Recently the Karnataka High Court held that FIR is not an encyclopedia. Hence, it need not contain every detail but what is required is reporting of the crime to the police.
Facts of the Case
An FIR was registered against the Petitioner for the offence punishable under section 302 read with section 34 of the Indian Penal Code.
On 30.11.2018 the informant who is the sister of the deceased (Keshava) reported the commission of an offence to the police.
She reported to the police that on that day at about 9:15 P.m., her brother-in-law namely Govindaraju came near her house and informed her that Keshava had been assaulted near Hennur Bande.
Thereafter, she went to the place and found the dead body of her brother. The informant also got to know that the death of Keshava was caused by 3-4 persons assaulting him with deadly weapons.
During the investigation, it was revealed that the petitioner and other accused who are juveniles are involved in the commission of the crime. Therefore, the petitioner filed this bail application for being enlarged on bail.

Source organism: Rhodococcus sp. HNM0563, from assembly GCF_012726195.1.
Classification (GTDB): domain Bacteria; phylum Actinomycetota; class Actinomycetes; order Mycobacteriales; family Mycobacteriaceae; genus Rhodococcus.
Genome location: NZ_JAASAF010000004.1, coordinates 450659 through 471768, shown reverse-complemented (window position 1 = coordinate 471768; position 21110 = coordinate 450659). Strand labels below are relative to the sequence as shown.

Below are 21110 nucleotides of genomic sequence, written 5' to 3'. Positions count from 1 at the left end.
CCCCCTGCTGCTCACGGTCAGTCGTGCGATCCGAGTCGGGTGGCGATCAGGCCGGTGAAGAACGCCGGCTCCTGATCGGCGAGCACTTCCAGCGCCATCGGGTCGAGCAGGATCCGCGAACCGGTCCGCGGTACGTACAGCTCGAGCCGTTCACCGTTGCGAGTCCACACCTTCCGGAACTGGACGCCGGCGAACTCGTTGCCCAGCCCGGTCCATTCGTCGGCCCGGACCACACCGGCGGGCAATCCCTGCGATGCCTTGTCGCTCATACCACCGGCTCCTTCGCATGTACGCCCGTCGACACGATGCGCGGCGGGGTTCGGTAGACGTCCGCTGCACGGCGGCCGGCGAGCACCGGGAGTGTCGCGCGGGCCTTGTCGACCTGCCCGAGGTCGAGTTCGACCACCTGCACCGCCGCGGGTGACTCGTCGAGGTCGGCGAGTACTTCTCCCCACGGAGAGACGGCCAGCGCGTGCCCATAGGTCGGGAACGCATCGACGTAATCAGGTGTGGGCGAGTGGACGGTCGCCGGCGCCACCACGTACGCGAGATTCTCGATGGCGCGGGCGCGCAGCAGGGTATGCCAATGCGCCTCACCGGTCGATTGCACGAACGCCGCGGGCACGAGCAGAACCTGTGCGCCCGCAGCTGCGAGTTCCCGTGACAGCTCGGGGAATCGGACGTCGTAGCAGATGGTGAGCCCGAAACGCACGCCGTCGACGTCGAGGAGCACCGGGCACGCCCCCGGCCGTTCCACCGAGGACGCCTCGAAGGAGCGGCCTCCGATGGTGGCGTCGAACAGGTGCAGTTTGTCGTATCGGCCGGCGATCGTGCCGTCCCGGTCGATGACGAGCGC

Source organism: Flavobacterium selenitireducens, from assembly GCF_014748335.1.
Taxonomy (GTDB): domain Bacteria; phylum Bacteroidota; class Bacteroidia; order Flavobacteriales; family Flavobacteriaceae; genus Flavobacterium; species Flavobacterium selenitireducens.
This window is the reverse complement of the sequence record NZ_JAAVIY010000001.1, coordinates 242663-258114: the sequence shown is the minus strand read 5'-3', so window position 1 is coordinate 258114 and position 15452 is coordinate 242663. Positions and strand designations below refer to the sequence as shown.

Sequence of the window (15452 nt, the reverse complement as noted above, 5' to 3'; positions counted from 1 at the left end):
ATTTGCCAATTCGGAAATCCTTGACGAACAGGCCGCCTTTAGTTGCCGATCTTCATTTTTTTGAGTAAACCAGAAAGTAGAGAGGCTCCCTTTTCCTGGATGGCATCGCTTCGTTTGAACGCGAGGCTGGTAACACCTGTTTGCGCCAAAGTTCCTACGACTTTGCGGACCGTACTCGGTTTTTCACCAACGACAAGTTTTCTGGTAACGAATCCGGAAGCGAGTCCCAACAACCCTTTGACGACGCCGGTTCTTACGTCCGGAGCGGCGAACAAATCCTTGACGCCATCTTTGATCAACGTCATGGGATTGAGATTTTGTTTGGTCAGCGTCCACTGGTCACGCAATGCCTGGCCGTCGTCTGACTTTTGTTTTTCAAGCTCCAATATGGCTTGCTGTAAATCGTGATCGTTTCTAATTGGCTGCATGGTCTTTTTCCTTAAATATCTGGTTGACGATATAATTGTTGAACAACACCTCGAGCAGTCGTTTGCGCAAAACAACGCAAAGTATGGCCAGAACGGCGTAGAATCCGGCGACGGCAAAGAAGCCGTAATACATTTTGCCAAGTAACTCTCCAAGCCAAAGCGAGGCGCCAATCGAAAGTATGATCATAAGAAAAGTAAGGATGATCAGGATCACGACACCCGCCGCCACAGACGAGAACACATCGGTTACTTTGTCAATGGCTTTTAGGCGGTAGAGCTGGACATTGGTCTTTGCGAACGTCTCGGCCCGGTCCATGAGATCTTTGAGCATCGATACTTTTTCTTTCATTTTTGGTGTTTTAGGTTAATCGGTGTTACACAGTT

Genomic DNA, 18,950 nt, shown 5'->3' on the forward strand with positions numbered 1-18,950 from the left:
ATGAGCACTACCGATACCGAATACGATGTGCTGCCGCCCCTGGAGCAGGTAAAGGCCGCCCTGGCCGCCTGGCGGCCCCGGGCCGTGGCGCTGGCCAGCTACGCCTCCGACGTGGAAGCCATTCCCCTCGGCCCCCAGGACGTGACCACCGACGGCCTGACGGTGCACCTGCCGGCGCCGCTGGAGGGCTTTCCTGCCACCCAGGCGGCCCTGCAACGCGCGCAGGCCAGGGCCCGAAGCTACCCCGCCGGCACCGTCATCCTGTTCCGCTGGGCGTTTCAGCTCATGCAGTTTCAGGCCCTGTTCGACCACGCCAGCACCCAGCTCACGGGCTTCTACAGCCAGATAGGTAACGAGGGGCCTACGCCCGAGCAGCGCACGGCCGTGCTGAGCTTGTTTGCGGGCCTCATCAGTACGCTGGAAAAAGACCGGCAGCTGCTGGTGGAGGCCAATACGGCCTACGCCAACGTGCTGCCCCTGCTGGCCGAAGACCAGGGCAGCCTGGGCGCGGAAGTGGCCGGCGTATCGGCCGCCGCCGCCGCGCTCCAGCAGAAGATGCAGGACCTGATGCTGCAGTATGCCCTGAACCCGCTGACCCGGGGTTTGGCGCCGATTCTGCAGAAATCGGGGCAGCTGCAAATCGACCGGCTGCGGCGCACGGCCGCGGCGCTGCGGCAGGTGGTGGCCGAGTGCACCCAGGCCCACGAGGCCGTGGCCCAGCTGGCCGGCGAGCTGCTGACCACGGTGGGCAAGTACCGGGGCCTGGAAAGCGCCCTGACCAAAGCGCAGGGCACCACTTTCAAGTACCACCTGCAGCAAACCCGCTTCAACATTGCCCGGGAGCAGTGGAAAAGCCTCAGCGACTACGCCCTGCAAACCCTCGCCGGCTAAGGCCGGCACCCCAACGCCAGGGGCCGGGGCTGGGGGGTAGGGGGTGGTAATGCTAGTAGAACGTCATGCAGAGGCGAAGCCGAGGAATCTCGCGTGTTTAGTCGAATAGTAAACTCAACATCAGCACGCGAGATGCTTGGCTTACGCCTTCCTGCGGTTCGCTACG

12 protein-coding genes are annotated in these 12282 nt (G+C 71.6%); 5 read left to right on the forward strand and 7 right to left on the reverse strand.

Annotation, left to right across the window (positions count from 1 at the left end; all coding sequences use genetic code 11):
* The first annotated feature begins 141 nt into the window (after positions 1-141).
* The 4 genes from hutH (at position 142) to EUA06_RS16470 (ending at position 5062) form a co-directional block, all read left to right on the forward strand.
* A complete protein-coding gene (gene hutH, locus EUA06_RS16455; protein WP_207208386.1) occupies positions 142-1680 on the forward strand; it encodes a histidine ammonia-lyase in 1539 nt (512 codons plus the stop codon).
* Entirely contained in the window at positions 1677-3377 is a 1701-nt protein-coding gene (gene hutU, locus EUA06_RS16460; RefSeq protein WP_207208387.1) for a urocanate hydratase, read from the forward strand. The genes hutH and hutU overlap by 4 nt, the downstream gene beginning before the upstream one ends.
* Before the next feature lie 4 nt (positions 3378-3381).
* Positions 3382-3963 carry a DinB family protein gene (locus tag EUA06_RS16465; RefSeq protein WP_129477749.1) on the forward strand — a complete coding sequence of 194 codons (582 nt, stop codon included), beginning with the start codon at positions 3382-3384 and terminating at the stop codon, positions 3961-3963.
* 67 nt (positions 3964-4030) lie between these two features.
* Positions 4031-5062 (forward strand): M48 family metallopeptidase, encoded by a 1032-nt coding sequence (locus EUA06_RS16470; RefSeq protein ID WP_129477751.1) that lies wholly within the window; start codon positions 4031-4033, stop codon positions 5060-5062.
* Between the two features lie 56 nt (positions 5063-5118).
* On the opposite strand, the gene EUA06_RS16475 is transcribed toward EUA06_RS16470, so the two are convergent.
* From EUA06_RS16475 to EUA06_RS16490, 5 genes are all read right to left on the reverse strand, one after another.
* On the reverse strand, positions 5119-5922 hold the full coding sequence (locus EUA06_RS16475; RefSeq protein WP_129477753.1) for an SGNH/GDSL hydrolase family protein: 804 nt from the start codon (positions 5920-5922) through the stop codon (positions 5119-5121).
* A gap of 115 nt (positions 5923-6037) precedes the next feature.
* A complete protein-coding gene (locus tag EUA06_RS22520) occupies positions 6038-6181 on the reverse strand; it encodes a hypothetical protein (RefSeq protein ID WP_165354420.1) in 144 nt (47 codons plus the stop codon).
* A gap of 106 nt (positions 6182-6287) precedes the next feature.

The contentions of the petitioner:
The petitioner contended that the complaint or First Information Report did not reveal the name of any assailants.
He further contended that Kiran and Sharath were not believable to be eyewitnesses as they did not report the incident to the police when nothing had prevented them from doing so.
He also contended that there did not exist any prima facie case against him. Therefore, he should be entitled to bail.
The contentions of the Respondent:
The respondent contended that only, eyewitnesses did not report the incident cannot be a ground for not making a prima facie case against the petitioner.
Furthermore, a knife had been recovered at the instance of the petitioner and these events established the existence of a prima facie case against the petitioner if put together.
Observation of the Court:
The Court observed that “First information need not be an encyclopedia. It need not to contain every detail. What is required is the reporting of the crime to the police.
If the sister of the deceased gave information about the killing of her brother without mentioning the name of the assailants, it cannot be a ground for disbelieving the FIR.
If Kiran and Sharath who are shown as eyewitnesses did not inform the police about the incident, their statement cannot be disbelieved at this stage.
They may be subjected to cross-examination in the course of the trial to test their demeanour.”
Accordingly, the Court rejected the bail application, based on the production of the knife at the instance of the petitioner, which was said to have been used for assaulting the deceased.
Title of the Case: Arjun vs State of Karnataka
Date of the order: 23rd October 2020
Coram: Mr. Justice Sreenivas Harish Kumar
Appearances: Shri Nikhil D Kamath advocate for the petitioner,
Shri Rohit B.J., HGCP for the respondent.
Story by Rohit Mathur-Intern